Apparently, New York and New England played in a big game a few Februarys ago. They’ll meet again in 13 days. Coughlin and Belichick are still on the sideline, Eli Manning and Tom Brady are still the quarterbacks, and Bill Simmons is still a Patriots fan.
However, more has changed than has stayed the same. It’s quite possible that at kickoff on Super Bowl Sunday, less than 30% of the key actors in the last Super Bowl meeting will play an important role this time around (as a contrast, Super Bowl XIII, a rematch of Pittsburgh vs. Dallas three years later from Super Bowl X, featured 24 of 44 starters still playing, including most of the top stars). The Patriots and Giants are vastly different versions of the two that met in the David vs. Goliath match when the Giants pulled one of the greatest upsets in NFL history. Let’s take a quick look about why this one is so different.
THE GIANTS RECEIVERS ARE WAY MORE EXPLOSIVE
David Tyree and Plaxico Burress had two of the biggest plays in the last Super Bowl, but let’s not forget that was a defensive battle, and the Giants had only 10 points before that game winning drive. Burress was the star receiver on that team, a guy noted more for his leaping and size than his speed. Amani Toomer was 33 years old, and the definition of possession receiver. Jeremy Shockey was there, but the team didn’t have a legitimate third wide receiver option (Sinorice Moss had the third most receptions among receivers).
Compare that to now, where Hakeem Nicks is younger and more versatile than Burress as the big receiver in this offense, while Victor Cruz has emerged as a threat to salsa dance from anywhere, going from nowhere to over 1,500 receiving yards. Mario Manningham, who was injured earlier this year, gives the team a third option who can also stretch the field, and had over 800 receiving yards each of the last two years. The Patriots will have a lot more to deal with on the outside in this game.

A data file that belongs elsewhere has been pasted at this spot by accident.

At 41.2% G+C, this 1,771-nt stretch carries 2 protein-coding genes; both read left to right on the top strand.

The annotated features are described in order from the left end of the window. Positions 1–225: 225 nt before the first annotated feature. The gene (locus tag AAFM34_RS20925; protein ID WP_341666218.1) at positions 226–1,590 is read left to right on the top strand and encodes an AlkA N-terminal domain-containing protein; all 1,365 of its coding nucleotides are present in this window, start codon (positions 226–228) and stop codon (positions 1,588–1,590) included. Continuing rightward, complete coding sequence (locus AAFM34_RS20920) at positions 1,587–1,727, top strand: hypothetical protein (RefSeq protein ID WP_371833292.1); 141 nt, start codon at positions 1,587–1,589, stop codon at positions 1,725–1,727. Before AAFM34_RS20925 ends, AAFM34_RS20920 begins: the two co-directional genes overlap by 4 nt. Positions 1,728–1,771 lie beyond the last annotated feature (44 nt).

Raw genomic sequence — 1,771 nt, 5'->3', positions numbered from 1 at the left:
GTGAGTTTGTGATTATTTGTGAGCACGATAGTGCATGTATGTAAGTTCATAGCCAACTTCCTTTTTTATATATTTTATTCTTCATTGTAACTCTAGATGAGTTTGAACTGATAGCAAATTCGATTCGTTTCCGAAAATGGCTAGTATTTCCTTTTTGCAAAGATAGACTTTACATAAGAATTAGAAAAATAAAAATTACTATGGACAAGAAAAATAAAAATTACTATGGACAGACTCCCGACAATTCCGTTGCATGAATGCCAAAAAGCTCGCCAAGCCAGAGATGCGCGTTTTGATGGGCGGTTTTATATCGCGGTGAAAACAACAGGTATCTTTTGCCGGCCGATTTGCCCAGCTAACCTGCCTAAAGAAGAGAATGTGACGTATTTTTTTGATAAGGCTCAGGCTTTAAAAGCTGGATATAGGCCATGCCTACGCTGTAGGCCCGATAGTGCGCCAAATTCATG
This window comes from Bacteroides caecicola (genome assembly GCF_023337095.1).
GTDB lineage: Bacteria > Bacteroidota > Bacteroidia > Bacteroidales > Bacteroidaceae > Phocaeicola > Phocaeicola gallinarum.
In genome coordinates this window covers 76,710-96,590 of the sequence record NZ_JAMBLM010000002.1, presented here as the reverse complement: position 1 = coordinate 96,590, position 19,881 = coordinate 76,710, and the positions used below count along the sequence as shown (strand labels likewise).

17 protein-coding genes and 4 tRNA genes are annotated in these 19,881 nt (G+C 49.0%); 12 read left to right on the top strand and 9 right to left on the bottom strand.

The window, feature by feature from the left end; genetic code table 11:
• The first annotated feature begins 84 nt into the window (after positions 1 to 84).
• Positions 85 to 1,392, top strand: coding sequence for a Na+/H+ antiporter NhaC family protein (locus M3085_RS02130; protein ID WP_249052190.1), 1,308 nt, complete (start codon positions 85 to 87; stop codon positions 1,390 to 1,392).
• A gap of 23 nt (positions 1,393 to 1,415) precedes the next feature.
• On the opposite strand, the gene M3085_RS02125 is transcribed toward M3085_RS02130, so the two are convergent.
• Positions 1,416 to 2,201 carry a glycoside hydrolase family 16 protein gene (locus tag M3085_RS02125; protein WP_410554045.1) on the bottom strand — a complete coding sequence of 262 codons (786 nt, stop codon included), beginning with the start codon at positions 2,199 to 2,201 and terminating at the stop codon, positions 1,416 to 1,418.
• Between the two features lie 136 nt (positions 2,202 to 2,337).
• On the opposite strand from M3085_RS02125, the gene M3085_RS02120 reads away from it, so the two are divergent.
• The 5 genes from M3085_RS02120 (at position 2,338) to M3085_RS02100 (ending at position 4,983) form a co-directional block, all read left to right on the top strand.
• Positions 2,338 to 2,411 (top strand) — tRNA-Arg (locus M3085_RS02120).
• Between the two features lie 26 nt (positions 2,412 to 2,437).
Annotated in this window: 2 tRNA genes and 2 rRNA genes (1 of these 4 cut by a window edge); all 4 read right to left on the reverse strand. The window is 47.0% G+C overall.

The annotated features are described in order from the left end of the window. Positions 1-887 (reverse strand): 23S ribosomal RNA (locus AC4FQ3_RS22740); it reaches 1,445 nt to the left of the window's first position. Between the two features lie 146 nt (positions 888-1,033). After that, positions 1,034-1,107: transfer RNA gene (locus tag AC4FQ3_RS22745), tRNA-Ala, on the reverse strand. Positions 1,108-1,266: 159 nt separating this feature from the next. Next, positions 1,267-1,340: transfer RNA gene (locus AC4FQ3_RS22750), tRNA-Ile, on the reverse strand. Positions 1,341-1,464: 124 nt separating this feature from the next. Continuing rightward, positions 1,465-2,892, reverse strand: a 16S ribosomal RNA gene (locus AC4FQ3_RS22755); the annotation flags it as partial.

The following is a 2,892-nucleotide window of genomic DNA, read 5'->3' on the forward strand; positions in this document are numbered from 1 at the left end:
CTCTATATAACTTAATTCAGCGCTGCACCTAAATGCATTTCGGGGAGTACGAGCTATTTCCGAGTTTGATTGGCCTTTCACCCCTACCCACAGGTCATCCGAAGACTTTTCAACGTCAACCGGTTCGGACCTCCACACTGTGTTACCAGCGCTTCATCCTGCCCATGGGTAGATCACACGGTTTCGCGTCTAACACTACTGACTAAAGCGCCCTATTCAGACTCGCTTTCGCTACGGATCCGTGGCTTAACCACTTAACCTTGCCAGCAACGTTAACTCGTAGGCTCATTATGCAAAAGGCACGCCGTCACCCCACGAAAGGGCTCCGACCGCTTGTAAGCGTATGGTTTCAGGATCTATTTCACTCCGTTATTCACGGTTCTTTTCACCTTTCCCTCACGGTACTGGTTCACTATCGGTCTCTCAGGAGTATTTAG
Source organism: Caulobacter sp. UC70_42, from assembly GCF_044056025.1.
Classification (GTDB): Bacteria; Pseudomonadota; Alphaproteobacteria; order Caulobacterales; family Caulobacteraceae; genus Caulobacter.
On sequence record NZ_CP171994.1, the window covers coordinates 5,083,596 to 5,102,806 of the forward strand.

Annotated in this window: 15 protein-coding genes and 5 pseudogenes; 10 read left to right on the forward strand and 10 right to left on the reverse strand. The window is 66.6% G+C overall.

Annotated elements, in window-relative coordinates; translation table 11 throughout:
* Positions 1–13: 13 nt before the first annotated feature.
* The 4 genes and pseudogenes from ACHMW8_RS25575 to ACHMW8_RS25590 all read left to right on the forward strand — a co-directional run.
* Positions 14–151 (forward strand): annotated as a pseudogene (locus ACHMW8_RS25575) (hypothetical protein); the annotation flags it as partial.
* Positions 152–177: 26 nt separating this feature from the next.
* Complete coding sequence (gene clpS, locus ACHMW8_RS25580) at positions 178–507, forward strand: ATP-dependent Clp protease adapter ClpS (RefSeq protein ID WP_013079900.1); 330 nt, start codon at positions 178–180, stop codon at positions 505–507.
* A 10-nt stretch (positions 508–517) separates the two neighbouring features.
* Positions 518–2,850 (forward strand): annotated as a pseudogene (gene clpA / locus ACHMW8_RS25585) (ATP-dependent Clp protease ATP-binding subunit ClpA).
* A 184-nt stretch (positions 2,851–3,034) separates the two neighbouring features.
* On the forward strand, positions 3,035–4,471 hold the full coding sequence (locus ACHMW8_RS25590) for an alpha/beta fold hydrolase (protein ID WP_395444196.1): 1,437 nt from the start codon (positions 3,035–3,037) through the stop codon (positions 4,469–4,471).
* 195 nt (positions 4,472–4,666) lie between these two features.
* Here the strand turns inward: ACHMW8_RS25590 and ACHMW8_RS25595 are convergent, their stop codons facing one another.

THE PATRIOTS TIGHT END CENTERED OFFENSE IS MORE VARIED
That 2007 New England team was all about the deep threat of Randy Moss (as well as Donte Stallworth), and how much he dictated defensive game planning, stretching the field vertically and opening space underneath for Wes Welker and the controlled passing game. By the time the Super Bowl had arrived, teams had already started limiting the big plays from New England, and then the Giants did it in spades.
This time around, the offense has completely evolved into something very unlike 2007. While 2007 was very much about the vertical threats on the outside, the outside receivers in this offense are an afterthought. However, a variety of formations do end up putting guys like Welker, Gronkowski, and Hernandez all over the field. In 2007, the tight ends accounted for less than 10% of the passing yards. This year, it is at 42% with Gronkowski and Hernandez.
New England has averaged a slightly higher yards per attempt this year, and by the Super Bowl, the passing explosion in New England was slowing down. Not so this year. Here’s a chart showing Brady’s numbers in the first 9 and last 9 games of each season before the Super Bowl.
THE GIANTS OFFENSIVE LINE IS OLDER AND NOT AS DYNAMIC AT RUN BLOCKING, WHILE ELI HAS MATURED INTO ONE OF THE GAME’S BEST
Eli Manning had some comeback wins in 2007, but he was not the quarterback that he is today. He was completing just over 56% of his passes, and his yards per attempt with that older and less explosive receiving group was 6.3 yards per pass.
Meanwhile, the offensive line was one of the best run blocking units in the league. Lumbering Brandon Jacobs was four years younger, and averaged 5 yards per carry, while Derrick Ward averaged 4.8 yards a carry as the backup. A rookie named Ahmad Bradshaw averaged over 7 yards a carry in limited action.
Fast forward to today, and the line is, on average, two years older than in 2007, and not as good at run blocking. Diehl, Snee and McKenzie are all still playing, but David Baas has replaced Shaun O’Hara at center. Jacobs and Bradshaw were both under 4 yards a carry in 2011, and the team struggled in key short yardage situations.
This is now Eli Manning’s team. That Super Bowl win came with some moments of magic for Eli, but was ahead of his time. Now, he is making plays more consistently, and is taking advantage of the better receivers. The running game is a counterbalance now, not the driver. In many ways, it is reminiscent of Terry Bradshaw returning to his second Super Bowl against the Cowboys. The first time around, it was the defense. The second time, Bradshaw was at the top of his game, and had Lynn Swann and John Stallworth in their primes, and was the best deep ball passer in the game.
[photo via Getty]